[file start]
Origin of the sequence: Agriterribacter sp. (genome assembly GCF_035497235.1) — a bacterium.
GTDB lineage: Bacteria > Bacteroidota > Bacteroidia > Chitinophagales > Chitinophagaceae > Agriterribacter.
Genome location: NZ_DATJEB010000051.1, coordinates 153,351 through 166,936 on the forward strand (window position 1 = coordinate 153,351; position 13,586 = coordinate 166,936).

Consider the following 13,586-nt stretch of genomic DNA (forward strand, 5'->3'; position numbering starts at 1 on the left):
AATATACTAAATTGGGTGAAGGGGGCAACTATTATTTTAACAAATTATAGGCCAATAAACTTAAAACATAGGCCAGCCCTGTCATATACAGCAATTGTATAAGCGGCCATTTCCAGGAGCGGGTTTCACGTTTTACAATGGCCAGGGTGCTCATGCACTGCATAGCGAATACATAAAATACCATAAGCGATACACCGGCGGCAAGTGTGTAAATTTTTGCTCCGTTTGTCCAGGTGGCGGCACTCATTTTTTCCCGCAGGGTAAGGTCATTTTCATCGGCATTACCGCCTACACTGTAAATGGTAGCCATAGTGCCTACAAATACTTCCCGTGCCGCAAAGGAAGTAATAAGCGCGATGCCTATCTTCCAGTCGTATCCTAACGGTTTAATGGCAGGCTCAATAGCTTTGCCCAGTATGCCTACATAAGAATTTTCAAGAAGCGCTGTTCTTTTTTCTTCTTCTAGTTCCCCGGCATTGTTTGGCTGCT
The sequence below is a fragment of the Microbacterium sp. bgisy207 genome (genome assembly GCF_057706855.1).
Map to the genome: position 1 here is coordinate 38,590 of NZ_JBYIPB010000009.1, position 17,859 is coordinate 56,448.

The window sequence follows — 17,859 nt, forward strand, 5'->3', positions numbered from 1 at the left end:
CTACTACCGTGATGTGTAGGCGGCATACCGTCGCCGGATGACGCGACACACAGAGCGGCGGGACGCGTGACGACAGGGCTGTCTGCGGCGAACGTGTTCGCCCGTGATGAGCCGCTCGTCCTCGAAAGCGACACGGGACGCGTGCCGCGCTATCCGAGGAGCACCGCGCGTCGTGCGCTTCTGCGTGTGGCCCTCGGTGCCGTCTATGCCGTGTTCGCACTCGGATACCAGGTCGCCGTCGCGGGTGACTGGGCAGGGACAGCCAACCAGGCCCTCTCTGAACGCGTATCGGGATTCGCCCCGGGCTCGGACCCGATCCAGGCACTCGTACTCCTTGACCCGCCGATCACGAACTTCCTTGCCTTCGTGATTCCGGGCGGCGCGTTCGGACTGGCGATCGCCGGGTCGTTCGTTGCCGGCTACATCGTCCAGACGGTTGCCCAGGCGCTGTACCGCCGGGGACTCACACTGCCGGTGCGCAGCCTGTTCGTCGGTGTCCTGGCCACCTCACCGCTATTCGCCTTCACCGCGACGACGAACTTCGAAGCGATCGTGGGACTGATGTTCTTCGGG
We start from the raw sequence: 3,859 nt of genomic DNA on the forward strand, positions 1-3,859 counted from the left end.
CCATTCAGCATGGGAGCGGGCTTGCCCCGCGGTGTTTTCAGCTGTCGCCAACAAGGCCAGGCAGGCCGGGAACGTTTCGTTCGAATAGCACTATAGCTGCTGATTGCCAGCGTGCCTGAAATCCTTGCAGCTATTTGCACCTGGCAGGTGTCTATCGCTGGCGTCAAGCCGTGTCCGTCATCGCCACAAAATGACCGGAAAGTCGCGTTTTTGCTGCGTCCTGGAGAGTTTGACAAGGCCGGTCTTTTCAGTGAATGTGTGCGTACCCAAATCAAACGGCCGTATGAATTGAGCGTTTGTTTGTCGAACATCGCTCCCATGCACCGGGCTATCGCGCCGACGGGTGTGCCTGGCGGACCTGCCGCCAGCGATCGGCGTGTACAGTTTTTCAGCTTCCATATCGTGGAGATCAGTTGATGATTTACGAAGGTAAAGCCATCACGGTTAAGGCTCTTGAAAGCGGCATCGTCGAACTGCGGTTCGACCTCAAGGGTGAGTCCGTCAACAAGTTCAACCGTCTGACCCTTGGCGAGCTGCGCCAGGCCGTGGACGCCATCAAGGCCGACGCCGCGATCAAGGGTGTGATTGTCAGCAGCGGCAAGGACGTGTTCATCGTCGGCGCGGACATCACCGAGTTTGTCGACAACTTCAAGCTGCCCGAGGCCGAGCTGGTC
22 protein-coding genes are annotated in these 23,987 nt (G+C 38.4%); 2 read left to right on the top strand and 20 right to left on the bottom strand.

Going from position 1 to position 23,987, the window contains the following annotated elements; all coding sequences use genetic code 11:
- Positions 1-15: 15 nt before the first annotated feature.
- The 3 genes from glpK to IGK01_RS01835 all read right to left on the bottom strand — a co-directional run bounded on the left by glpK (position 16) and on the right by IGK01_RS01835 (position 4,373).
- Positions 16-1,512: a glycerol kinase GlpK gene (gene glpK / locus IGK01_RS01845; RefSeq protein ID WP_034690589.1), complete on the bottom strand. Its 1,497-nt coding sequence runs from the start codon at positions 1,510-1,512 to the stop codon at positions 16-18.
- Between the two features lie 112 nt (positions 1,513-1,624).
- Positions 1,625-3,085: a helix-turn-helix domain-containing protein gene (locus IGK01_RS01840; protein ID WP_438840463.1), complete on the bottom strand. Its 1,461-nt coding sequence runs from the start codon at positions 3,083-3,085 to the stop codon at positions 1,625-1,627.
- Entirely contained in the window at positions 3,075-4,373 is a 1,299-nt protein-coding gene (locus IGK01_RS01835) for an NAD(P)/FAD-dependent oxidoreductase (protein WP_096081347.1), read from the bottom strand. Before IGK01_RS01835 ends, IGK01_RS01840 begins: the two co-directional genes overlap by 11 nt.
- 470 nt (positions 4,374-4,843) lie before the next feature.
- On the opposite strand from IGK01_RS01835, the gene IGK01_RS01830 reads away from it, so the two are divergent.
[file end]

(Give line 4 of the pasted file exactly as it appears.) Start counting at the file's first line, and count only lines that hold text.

Consider the following 13,586-nt stretch of genomic DNA (forward strand, 5'->3'; position numbering starts at 1 on the left):